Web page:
Another remarkable performance by Jaffe occurs in Fall River Legend, a beautifully
restored production. Influenced by Antony Tudor’s sensitivity to gesture and Graham’s technique of flashback, de Mille used her own highly developed sense of drama to flesh
out the bloody tale of Lizzie Borden. While a sprightly New England community frolics
and gossips, Jaffe movingly shows us the
descent of the unloved heroine into madness. How this woman’s dancing has deepened in the past few years!
Of two new works entering the repertory this season, Lar Lubovitch’s Meadow is the more appealing. Set to a curious mélange of music (William Brohn’s Pentimento seethes around Schubert’s Die Nacht), the piece recalls earlier drifty Lubovitch works like North Star. Behind a scrim with clouds, the dancers roil softly around, twining into tableaux, then floating off again. Although I sometimes yearn for something more to develop, the effect is lovely. In a pretty duet for Roberts and Kent, he gently molds her into inventive designs, as if she were compass needle, quadrant, and guide.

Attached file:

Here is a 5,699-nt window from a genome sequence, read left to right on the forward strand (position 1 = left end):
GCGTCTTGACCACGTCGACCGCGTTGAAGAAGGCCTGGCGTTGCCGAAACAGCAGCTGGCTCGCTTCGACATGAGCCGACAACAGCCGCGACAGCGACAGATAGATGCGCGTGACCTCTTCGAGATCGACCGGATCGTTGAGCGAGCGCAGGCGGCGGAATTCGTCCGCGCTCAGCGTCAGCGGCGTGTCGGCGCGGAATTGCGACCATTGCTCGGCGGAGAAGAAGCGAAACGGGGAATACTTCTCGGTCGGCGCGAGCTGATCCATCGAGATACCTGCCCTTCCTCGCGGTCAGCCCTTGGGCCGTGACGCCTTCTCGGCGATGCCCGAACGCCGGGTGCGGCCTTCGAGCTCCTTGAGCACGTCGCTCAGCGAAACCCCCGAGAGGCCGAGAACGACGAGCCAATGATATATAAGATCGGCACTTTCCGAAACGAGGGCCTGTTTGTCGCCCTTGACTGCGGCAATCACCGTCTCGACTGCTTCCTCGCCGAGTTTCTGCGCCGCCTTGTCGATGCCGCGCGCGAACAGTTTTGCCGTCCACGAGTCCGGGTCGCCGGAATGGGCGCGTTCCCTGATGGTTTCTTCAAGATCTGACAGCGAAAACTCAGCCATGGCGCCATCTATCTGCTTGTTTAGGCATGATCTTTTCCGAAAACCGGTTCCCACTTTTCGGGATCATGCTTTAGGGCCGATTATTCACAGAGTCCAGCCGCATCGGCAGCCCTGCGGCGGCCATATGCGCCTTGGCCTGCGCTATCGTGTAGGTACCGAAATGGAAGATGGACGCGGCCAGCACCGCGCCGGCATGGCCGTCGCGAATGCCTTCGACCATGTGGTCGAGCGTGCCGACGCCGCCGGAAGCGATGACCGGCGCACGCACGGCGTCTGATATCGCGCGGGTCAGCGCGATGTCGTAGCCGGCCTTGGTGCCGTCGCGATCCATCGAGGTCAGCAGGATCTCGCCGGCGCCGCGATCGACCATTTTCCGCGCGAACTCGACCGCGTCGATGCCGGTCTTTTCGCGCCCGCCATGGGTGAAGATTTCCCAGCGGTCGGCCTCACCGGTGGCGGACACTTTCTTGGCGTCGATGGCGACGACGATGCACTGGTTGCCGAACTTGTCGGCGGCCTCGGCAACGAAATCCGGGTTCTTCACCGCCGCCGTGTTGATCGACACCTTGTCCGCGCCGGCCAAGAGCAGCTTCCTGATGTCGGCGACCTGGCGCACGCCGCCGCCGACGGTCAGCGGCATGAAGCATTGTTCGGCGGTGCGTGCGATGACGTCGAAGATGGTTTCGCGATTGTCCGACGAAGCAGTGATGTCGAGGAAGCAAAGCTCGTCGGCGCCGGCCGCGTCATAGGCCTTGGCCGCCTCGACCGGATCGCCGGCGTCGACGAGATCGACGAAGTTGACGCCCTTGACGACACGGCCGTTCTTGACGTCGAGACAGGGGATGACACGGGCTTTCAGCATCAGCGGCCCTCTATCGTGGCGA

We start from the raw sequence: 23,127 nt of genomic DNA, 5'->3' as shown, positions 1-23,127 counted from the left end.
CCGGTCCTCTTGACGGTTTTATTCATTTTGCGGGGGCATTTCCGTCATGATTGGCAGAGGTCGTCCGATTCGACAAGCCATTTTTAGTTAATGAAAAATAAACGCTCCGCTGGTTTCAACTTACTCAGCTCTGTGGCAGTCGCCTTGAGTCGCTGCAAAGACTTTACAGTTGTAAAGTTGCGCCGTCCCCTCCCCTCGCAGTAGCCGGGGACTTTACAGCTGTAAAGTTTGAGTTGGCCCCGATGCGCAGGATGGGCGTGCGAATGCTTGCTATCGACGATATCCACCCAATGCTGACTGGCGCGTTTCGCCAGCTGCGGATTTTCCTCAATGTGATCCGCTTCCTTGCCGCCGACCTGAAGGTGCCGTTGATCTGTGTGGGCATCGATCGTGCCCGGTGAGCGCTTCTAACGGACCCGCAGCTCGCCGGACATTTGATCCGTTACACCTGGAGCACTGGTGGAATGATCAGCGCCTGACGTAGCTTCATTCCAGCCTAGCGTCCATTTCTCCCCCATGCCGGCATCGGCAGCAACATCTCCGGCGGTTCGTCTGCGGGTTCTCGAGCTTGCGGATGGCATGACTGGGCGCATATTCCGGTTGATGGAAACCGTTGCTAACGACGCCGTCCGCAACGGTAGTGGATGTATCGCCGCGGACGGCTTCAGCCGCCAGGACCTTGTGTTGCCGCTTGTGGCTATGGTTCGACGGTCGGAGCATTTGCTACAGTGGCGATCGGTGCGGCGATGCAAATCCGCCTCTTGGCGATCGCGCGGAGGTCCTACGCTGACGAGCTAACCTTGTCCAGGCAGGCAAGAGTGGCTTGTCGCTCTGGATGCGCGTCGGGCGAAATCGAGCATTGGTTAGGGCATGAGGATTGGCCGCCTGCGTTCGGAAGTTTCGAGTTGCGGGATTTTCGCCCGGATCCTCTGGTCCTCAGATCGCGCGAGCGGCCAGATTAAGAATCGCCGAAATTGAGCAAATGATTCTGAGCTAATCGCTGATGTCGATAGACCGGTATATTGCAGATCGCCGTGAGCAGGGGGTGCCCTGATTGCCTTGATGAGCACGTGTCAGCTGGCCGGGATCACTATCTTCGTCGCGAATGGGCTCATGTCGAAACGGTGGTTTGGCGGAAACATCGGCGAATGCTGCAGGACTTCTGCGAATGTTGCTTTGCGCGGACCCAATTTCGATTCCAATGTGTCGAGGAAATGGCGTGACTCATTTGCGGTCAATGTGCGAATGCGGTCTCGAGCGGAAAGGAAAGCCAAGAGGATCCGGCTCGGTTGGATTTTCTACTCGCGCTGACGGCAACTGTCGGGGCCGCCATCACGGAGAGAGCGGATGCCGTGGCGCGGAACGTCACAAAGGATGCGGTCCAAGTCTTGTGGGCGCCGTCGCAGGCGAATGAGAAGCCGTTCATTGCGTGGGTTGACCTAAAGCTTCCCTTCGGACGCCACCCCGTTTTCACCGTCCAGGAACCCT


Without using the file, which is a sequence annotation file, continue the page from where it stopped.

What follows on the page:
John Neumeier’s Getting Closer, set to Ned Rorem’s tempestuous String Symphony, boasts its own tempest of stylish lighting effects by Brad Fields, including a dizzying moiré effect on the backdrop. The movement is harsh. Roberts and Sandra Brown flash their limbs and fix their gazes as if danger were on the prowl. Wearing trimly modish costumes by
Zack Brown, men in the corps of eight crash
into their partners before settling down to dance with them. There’s an interestingly kinky solo for Corella. But the ballet’s heart eludes